Storage Spaces is a feature designed to protect your files from hardware failure and help you to extend the storage capacity by simply adding more drives to your device. Using this feature, you can combine two or more drives together into a pool and then carb virtual drives (storage spaces). On Windows 10, Storage Spaces supports many RAID-like features, including “simple space” to increase storage performance, but do not protect your files against hardware failure (requires two drives minimum).  Then there is “mirror space,” which requires two drives and offers protection against failures since the data is copied in multiple drives. There is even a three-way mirror, but it requires five drives. Finally, Storage Spaces also allows you to create a “parity space,” which requires at least three drives, and it provides storage efficiency and protection against failures by copying data in multiple places. For two drives failure, you need at least seven drives.

Manage Storage Spaces in Settings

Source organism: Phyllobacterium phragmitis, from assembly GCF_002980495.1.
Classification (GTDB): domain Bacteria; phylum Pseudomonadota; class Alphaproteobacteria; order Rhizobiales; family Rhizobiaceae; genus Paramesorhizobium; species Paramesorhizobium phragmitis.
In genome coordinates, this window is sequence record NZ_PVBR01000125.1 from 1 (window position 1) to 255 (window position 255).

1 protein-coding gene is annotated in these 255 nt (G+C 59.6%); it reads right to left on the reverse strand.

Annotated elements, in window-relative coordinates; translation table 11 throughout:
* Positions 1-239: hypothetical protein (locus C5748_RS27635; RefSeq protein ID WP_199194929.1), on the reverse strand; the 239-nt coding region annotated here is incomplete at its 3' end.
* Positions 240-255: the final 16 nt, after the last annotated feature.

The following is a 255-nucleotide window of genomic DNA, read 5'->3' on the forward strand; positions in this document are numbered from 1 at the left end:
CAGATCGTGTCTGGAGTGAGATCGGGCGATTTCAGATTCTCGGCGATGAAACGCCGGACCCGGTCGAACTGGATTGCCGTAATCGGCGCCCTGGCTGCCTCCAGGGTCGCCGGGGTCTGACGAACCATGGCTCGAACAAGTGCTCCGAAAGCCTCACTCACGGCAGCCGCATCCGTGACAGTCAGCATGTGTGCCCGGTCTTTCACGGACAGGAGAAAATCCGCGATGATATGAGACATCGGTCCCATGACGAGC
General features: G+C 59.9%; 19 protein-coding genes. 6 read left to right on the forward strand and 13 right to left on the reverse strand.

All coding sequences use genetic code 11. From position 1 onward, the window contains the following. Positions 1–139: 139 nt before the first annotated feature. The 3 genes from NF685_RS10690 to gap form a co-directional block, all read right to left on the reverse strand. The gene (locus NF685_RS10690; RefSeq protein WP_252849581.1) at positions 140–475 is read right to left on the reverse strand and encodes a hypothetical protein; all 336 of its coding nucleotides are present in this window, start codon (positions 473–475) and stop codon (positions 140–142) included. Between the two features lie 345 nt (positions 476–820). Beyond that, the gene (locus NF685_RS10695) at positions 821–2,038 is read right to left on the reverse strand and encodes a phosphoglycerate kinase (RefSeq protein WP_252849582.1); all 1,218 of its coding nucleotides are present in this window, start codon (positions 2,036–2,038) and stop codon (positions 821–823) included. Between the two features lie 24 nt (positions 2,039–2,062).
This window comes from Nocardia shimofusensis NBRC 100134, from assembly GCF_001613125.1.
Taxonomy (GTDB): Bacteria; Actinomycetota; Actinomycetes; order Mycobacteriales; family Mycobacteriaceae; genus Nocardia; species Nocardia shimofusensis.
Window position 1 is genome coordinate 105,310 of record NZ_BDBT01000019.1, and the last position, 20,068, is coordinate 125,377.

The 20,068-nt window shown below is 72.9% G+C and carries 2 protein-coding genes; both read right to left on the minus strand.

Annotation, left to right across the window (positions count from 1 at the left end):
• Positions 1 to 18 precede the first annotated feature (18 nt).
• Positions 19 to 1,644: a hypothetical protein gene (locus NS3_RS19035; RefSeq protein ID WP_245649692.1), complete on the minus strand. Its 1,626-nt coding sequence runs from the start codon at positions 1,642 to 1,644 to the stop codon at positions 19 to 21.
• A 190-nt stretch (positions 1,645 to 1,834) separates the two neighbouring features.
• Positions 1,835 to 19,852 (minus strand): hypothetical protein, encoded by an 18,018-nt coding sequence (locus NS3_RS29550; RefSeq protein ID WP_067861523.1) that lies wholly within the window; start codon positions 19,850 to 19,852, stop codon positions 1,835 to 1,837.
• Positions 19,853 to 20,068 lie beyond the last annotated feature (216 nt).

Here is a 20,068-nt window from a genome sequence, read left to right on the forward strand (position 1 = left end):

The new integration is similar to the one available in Control Panel, and it allows you to create and manage pools and spaces. You can find the experience under Settings > System > Storage and clicking the Manage Storage Spaces option. Inside the page, you can get started by clicking the Create a storage pool and Storage Space option.  Then confirm a name, select the drives you want to include in the storage pool, and click the Create button. Once the pool is created, you need to create the space, which the new experience makes it super easy. First, you need to specify a name for space. Second, you need to confirm the capacity. And third, you must select the level of protection, including simple, two-way mirror, three-way mirror, parity, and dual parity. If you do not know which option to choose, as you select the experience will offer a description. Then simply click the Create button. The last step is to specify a label, letter, and file system for the virtual drive, and the click the Format button the new space. There is also an Advanced option that allows to mount the drive as folder, select the allocation unit size, and enable compression, but these settings are optional. After the storage is configured, depending on the protection level the available space may be less than the physical storage available.  While in the page, you will now see a list of the available pools with their respective spaces. You can always create new pool and additional storages by adding more drives. You can select each space and inside the Properties page, you will see details about the storage, and that is where you will find the options to extend the storage, take offline, or delete the space. Expanding the physical disks section will list all the drives in the pool. Selecting each one and accessing the Properties page, you will get more details about the drive, such as name, disk ID, manufacturer, model, serial number, and status. Also, this page includes the option to remove the drive from the pool. (Only when you remove all the drives, the pool will be deleted. Also, the option to remove a drive will only become available after deleting the space.) If you select the storage pool, two options will become available, including “Optimize” and “Properties.” Optimize is useful when adding a new drive to move data around to make the best use of the space. The Properties page shows details about the pool and there are options to rename and optimize the pool. The new settings to create and manage Storage Spaces is available starting with build 21286 for testers with devices enrolled in the Dev Channel, but it is not clear when it will roll out to everyone. Alongside the Storage Spaces settings, Microsoft is also bringing the Disk Management tools to Settings app, and the experience is also available for testers. All content on this site is provided with no warranties, express or implied. Use any information at your own risk. Always backup of your device and files before making any changes. Privacy policy info.